To change the amount of delay before it assumes you're starting a new search, go to QS preferences (invoke QS, then press command-comma), choose the Command pane, and use the slider next to "Reset search after" to extend the amount of time.

Thanks for explaining how QuickSilver works. I've seen it recommended in several places, but no one really shared how it works. These examples really clarified what QS could do for me as a power user.

Thank god I have Mac OS X and tried QS, it amazed me. I learned a lot from you using tips and tricks w/ QS. Thank you!

The light goes on !!!
Thanks so much, it is better already.


Thanks for that tutorial, I found it very helpful.

On number 6, you could also select the file with the mouse and then hit Cmd-Esc to bring it into the QS window, then hit tab, then type move, etc.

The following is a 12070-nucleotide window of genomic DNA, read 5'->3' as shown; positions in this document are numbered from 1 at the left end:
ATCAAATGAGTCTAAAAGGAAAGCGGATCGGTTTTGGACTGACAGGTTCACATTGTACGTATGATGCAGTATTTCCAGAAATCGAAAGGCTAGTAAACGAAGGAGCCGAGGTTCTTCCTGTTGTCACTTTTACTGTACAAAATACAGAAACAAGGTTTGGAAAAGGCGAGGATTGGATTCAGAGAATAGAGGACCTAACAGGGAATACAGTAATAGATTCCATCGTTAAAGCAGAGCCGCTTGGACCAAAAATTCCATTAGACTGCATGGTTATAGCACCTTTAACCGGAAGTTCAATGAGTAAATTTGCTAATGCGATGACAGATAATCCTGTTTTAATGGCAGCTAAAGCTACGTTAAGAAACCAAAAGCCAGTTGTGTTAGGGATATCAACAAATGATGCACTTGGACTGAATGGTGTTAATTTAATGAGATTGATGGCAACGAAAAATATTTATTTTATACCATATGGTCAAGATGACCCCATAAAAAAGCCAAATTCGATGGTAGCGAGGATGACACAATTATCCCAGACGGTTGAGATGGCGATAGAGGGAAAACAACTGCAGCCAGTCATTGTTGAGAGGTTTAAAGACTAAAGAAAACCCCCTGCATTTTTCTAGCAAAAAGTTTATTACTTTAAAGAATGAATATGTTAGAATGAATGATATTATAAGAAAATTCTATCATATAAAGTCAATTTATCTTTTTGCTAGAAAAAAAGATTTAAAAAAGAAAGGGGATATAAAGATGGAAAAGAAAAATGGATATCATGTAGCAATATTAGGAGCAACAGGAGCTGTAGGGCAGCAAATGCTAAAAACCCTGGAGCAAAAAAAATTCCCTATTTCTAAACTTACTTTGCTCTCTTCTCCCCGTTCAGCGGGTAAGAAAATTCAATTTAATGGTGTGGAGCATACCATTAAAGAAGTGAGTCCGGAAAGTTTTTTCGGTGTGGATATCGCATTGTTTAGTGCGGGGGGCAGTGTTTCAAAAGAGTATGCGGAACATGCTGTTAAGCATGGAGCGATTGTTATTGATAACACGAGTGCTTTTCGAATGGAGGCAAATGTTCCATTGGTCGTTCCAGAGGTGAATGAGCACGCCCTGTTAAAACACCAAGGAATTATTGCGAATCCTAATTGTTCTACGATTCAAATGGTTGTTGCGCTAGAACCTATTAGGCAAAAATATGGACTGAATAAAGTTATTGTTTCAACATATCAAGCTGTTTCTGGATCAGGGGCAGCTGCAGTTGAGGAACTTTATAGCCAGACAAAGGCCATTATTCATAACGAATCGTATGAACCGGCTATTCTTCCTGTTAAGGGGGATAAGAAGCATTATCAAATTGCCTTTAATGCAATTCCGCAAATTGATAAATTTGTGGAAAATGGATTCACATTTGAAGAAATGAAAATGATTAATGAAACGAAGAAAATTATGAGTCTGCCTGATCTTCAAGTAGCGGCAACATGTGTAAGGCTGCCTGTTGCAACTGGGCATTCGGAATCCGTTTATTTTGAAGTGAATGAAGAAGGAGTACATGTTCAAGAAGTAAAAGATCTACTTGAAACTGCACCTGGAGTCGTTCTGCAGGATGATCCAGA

Leave a comment




Recent Photos
This is a Flickr badge showing public photos and videos from mamamusings. Make your own badge here.

Upcoming Travel

Creative Commons License
This blog is licensed under a Creative Commons License.

About this Entry

This page contains a single entry by Liz Lawley published on January 15, 2005 12:04 PM.

help needed digitizing videotape was the previous entry in this blog.

rochester hotspots is the next entry in this blog.

Find recent content on the main index or look in the archives to find all content.